Mets Fighting Islanders for Worst Franchise in NY

Everett KellyContributor IIIAugust 24, 2012

This photo sums up the hope for Mets fans, who have a future of 90-loss seasons to look forward to.
This photo sums up the hope for Mets fans, who have a future of 90-loss seasons to look forward to.Jim McIsaac/Getty Images

Before I begin, let me preface this with a warning. This article will be extremely hard on the Mets and their owners the Wilpons. I do not take any joy in spewing such venom, however I do owe it to the real, suffering (in the sports sense, not actual real-life sense) Mets fan who has been forced to deal with this.

They both play in New York. One plays in Queens, the other Nassau, but both have been run into the ground by owners who have gone about it two different ways.

While the Islanders have not reached this point entirely on their own, the Mets certainly have. The Islanders can point to corrupt, greedy, spineless and cowardly political officials to make their case as to why the find themselves in endless purgatory. The Mets have dug a hole one-hundred times the size of the Grand Canyon, and threw themselves right in.

The Mets are run by criminals. While the Wilpons might not have been convicted of fraud in the Madoff case, the way they have treated their players, organization and most importantly their fans, has certainly been criminal.

The Mets downfall started when Carlos Beltran watched an 0-2 curveball float right down the middle with the bases loaded to end Game Seven of the 2006 NLCS. After dominating the National League and the Dodgers in the NLDS, the Mets choked to death against the worst team to ever win a World Title.

Shocked fans still were hopeful, however, as the Mets had a seemingly punched ticket to the postseason for the next decade with youngsters Jose Reyes, David Wright (both under 25), MVP candidate Carlos Beltran (in his late 20s) and an endless flow of cash and prospects with a young, energetic GM in Omar Minaya, who after taking over after the 2004 season had turned a gutless, pathetic group into a 97-win force.

However, for the tortured Mets fan, the future ended with that at-bat. After getting off to a 34-18 start the next season, the Mets started their downfall.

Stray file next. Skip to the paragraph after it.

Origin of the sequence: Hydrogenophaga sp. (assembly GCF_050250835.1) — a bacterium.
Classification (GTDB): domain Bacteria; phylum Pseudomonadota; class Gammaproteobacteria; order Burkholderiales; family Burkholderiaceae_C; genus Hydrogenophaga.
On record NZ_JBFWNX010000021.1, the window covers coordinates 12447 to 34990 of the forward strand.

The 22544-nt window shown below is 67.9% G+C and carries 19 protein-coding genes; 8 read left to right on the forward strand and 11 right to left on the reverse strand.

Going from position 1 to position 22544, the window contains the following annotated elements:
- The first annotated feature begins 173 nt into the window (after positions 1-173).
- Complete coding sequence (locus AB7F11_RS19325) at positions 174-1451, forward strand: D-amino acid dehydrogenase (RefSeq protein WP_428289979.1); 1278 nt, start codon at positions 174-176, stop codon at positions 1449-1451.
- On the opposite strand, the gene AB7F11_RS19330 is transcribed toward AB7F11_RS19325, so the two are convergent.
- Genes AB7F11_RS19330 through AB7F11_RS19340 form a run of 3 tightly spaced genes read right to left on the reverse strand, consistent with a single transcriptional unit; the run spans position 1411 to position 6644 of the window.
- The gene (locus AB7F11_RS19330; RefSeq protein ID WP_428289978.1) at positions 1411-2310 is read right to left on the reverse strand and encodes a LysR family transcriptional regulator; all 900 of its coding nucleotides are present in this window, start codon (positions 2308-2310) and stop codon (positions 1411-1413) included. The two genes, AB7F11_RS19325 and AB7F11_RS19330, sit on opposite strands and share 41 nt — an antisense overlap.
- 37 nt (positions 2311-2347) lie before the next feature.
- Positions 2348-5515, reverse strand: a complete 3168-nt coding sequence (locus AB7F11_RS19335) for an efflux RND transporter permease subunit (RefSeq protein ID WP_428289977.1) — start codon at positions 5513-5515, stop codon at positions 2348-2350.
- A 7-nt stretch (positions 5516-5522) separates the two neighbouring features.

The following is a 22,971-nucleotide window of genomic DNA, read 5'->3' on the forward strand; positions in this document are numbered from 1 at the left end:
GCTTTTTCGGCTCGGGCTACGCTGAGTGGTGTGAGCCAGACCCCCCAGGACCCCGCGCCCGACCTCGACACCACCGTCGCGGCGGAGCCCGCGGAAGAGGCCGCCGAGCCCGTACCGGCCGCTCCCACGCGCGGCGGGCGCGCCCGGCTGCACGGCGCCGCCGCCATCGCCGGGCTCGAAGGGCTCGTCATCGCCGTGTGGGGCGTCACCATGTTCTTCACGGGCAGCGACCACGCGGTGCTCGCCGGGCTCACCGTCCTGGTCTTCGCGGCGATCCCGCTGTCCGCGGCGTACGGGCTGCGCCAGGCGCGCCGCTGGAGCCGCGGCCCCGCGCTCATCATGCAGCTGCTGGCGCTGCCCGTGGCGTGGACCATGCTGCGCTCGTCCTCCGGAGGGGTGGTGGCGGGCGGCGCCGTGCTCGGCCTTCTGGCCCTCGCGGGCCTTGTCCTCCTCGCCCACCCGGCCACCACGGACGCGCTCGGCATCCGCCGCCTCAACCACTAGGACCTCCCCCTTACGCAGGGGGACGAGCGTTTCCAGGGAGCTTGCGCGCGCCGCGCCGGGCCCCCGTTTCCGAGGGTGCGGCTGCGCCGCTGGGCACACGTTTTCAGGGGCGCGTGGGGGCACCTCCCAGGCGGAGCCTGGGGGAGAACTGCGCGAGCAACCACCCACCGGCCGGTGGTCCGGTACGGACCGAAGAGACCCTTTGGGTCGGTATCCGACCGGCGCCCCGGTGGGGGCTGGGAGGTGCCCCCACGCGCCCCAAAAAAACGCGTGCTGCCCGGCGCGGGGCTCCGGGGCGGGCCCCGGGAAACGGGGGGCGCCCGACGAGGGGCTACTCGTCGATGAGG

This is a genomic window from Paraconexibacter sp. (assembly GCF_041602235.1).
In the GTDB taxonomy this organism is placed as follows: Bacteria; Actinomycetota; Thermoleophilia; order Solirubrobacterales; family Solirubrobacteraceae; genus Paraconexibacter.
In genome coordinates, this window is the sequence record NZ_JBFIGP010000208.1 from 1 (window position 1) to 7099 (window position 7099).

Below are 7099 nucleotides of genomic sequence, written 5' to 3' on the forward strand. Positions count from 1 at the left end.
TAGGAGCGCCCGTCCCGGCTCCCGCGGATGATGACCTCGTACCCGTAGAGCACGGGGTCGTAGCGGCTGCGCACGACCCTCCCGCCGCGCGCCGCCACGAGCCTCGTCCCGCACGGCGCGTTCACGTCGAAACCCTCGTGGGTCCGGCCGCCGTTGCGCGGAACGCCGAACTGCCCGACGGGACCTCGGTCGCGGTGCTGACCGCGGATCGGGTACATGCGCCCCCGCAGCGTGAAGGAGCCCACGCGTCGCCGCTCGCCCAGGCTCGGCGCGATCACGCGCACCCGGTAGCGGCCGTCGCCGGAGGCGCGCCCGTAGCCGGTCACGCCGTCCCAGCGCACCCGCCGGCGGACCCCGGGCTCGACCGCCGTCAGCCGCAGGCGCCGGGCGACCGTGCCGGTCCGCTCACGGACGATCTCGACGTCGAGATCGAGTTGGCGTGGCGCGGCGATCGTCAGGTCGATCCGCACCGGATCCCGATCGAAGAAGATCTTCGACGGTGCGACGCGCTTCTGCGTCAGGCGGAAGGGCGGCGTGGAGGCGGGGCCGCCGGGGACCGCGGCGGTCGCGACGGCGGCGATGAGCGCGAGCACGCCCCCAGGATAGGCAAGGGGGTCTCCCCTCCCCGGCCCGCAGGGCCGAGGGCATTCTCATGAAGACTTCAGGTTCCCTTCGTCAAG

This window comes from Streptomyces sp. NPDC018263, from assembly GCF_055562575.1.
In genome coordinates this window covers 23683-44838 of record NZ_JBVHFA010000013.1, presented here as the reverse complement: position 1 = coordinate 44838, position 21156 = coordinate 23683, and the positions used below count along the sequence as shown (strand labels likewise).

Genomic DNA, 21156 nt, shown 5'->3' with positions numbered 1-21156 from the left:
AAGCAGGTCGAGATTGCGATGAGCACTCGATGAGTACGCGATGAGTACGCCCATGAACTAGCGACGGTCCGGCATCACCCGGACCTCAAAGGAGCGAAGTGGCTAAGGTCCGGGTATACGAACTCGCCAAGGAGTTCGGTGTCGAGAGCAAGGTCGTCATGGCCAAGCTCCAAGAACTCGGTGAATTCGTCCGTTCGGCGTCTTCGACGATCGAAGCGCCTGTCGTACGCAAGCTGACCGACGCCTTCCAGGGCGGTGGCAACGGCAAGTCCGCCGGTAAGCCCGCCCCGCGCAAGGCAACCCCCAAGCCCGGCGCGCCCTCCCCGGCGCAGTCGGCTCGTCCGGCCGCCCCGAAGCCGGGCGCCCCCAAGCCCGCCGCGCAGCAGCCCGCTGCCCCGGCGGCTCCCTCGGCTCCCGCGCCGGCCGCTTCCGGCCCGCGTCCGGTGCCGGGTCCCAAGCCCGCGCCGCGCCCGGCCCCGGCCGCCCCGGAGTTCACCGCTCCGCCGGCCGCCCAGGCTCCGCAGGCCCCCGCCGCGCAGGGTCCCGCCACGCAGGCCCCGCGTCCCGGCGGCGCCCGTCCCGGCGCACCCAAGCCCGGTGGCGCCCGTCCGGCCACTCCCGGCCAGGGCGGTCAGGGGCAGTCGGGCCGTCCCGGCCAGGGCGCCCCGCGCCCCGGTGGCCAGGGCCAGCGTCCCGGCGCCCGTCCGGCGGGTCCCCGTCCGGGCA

Despite their inconsistent play the Mets had seemingly locked up their second straight division title and postseason appearance, holding a seven-and-a-half game lead with 17 games left. While fans were talking about how the Mets were going to set up their postseason rotation, the Mets were getting swept by the Phillies, blowing multi-run leads after the sixth inning in two games.

As the lead was now down to three-and-a-half games, 13 of the final 14 games were against cellar-dwellers Nationals and Marlins.

What followed after the sweep to the Phillies was without a doubt the worst example of gutless, heartless, effortless futility in the history of sports. The Mets went 5-9 the rest of the way to lose an already-clinched postseason berth to the Phillies.

What made this collapse even worse wasn't just the fact that the Marlins and Nationals were a combined 47 games under .500, but the way the Mets lost was the most epic way a team could choke. If one were writing a novel on how to collapse and choke in a pennant race, the 2007 Mets would be their inspiration.

Four times during that stretch the Mets lost games where they held AT LEAST a three-run lead in the fourth inning or later. What was left as the Mets lost to the Marlins on the final day of the 2007 season were Mets fans crying. This was the ultimate betrayal of trust.

Despite the heartbreak of 2007, Mets fans were hopeful that with Johan Santana in the mix, 2008 would be a different story. What they got, however, was almost an exact version of 2007. The Mets once again had seemingly clinched a postseason berth, leading the wild card by three games with just nine games left. 

However, in a repeat performance of 2007, the Mets lost their final regular season game at home to the Marlins, while the Brewers defeated the Cubs to clinch the NL Wild Card. What made matters worse for the tortured, shocked, mentally abused Mets fan, was the fact that the 2008 season final was the last game played at Shea Stadium.

Instead of holding the ceremonies BEFORE the game like a normal, caring franchise would do, the Mets chose to wait until AFTER they had crushed and urinated on their fan base. Nearly half of the sold-out crowd had left as Mike Piazza and Tom Seaver walked out of center field to culminate a torturous post-game ceremony.

Sadly, that was the last time the Mets mattered. While the Wilpons tried to appease Mets fans with a new ballpark to hide their consecutive collapses in 2007 and 2008, they never dealt with the aura and issues that surrounded those events. Instead of anticipating the areas of depth and talent that they lacked, the Mets instead reacted as if they could rewind the previous season. New seasons brought new problems that the Wilpons and Omar Minaya failed to prepare for or anticipate.